Support the #Respect4SocialWork campaign today and celebrate the social work profession.
Make an Enquiry
Contact Us

The efficacy of settlement conferences

Ann Chavasse, senior family law specialist with considerable High Court and Court of Appeal experience, on the fairness of settlement conferences.

The ALC commissioned research into the fairness and efficacy of settlement conferences (SCs) in public law cases.

This was a limited study involving interviews with 19 advocates involved in 61 settlement conferences in the initial five pilot areas.

The study runs to 145 pages, but below is a very brief synopsis of the findings.

Main findings

1. There was no consistency in case selection by the Court.

2. There was some evidence of the procedure being “imposed” on parties, including vulnerable parents, parents with limited capacity, some who didn’t understand the procedure and some reported feeling bewildered.

3. Most judges were found to adopt a calm, patient, facilitating manner towards parents. Informality, when overly friendly, risks subtle disarming and manipulation of parents; some approaches could be patronising. But a small number of judges were described as brutal, harsh, blunt and insensitive with parents.

4. Advocates felt that there was pressure on parents to consent to an order, both direct and forceful or subtle and disarming, so that refusal to agree was made difficult. Evidence of pressure on local authorities to change their position was rare.

5. Where the issue was adoption, advocates were “very uncomfortable” with the approaches of some judges and most felt that these cases were unsuitable for settlement conferences.

6. There were concerns over Article 6 and Article 8 rights.

7. In some courts, the role of advocates was marginalised, potentially leaving the parents exposed.

8. The role of young people and competent young adults has not been sufficiently thought through. There were concerns that the views and voice of the child were not being truly heard or relayed.

Was the procedure fair?

The result provided a mixed picture.

a. 2/19 said the procedure was unreservedly fair.

b. 5/19 said it was not fair.

c. 8/19 had a mixed experience – some settlement conferences were fair, others were not.

d. 3/19 said they were fair in the main but there remains pockets of concern.

Key concerns were:-

i. Timing – SCs being rushed and chaotic

ii. Variations of judicial approach

iii. Lack of criteria for case selection

IRH (Issues Resolution Hearing)

Most advocates thought that a properly conducted IRH, with sufficient time allocated, could have reached the same result.

Conclusion

Most advocates thought that the procedure was appropriate for few public law cases but, with amendments, might be appropriate for private law cases, placement disputes between family members and contact issues.

Accordingly

1. Findings to date do not support a roll out of SCs in their current form.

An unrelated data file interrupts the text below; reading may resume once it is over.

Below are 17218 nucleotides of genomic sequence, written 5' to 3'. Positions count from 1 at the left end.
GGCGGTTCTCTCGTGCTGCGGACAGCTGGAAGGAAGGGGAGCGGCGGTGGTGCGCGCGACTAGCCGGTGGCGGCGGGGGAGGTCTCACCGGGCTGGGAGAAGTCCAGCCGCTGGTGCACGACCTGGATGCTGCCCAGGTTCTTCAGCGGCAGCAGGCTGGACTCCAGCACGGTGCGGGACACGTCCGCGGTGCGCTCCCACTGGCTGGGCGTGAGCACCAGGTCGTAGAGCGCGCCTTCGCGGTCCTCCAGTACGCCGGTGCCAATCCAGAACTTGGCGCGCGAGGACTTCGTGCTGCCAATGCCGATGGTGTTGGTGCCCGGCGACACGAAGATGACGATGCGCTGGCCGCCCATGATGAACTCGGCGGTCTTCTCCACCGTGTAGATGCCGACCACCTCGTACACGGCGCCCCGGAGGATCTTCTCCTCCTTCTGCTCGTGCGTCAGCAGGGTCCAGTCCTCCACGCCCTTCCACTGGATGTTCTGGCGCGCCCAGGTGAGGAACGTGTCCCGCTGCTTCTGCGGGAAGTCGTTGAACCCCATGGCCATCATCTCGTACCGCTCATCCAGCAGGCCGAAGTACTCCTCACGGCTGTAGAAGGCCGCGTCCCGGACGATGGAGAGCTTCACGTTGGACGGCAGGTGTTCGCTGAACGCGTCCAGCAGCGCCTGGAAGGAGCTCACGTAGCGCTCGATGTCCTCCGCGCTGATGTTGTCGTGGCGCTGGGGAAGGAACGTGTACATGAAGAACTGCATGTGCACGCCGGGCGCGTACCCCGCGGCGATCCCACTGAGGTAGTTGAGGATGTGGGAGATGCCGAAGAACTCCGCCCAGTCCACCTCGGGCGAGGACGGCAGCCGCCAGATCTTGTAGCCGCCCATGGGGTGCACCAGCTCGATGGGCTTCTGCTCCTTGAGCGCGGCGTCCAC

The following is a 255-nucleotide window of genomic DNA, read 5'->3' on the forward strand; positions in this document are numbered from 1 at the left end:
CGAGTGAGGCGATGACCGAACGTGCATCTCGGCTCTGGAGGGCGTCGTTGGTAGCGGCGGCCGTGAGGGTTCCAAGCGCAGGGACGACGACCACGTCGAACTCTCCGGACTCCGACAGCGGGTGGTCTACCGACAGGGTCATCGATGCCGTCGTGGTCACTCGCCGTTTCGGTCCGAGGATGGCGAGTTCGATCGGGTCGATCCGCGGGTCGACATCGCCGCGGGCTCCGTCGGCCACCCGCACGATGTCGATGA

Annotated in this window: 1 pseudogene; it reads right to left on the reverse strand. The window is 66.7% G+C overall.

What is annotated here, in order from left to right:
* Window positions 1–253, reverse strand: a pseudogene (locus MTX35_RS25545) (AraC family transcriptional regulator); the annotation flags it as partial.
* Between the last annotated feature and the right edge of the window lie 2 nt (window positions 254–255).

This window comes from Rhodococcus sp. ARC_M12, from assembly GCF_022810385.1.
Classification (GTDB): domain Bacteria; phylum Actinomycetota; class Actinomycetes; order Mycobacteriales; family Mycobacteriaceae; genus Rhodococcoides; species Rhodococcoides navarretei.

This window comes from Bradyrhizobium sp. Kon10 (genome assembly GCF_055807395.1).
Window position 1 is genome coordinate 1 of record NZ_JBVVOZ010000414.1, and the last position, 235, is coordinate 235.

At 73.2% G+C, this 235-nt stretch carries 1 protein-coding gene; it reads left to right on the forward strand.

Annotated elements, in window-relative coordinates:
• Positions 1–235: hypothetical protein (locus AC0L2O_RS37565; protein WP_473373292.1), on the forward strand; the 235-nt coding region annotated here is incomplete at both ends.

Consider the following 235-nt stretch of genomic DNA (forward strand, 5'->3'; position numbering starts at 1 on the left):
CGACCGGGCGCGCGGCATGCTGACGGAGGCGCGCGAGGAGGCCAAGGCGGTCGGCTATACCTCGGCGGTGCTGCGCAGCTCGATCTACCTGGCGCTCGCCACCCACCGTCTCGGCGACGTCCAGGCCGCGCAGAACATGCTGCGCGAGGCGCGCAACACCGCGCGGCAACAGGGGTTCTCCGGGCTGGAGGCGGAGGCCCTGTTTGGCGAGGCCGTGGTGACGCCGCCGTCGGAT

2. Further evidence/research is required.

EDITORIAL NOTE

Many of us had grave reservations about this initiative, feeling that the imbalance between the position of the parents and the Judge would inbuild pressure and a disregard for Article 6 and 8 rights.

The upshot of this survey appears to be that the advocates involved viewed settlement conferences as inappropriate for cases where:

- there is a dispute about threshold or fact finding

- adoption is the issue

- parents have:

o mental health difficulties

o learning difficulties

o communication, language or comprehension limitations

- to which, I would also add, vulnerable parents.

These categories cover most care cases. So it seems to me that settlement conferences, as currently formulated, are likely to be appropriate for a very small number of care cases.

Ann Chavasse

Knowledge & Resources

Keep abreast of the latest news in the children's services sector.

Special Report: Cost-of-living impact on social workers, foster carers and service users

27/09/2022

More children will go into care as a result of the cost-of-living crisis, social workers are predicting.

A survey of social workers carried out by BASW and SWU found that social workers overwhelmingly predicted vulnerable adults could die this winter, that more children would go into care, there will be a spike in domestic violence, [...]

Read Full Story

Union publishes guidance for journalists on social work reporting

27/09/2022

Guidance for journalists on how to report on social work matters has been published by the Social Workers Union.

The guidelines, which were produced after members of the Social Workers Union (SWU) came forward with harrowing stories about the impact of poor media reporting about the profession, are designed to provide more protection for those [...]

Read Full Story

Former Children’s Minister pledges to raise profile of social workers in Parliament

26/09/2022

Former Children’s Minister Tim Loughton MP has pledged to do everything he can do in Parliament to raise the profile of social workers in a bid to end the unfair portrayal of the profession in the media and in society.

Tim Loughton MP

Speaking at a WillisPalmer online Social Work event to celebrate one year since [...]

Read Full Story
Children First is an online resource for professionals working with children presented by WillisPalmer, providing you with the latest news, features and interviews.
Subscribe Today

A Mackman Group collaboration - market research by Mackman Research | website design by Mackman

linkedin facebook pinterest youtube rss twitter instagram facebook-blank rss-blank linkedin-blank pinterest youtube twitter instagram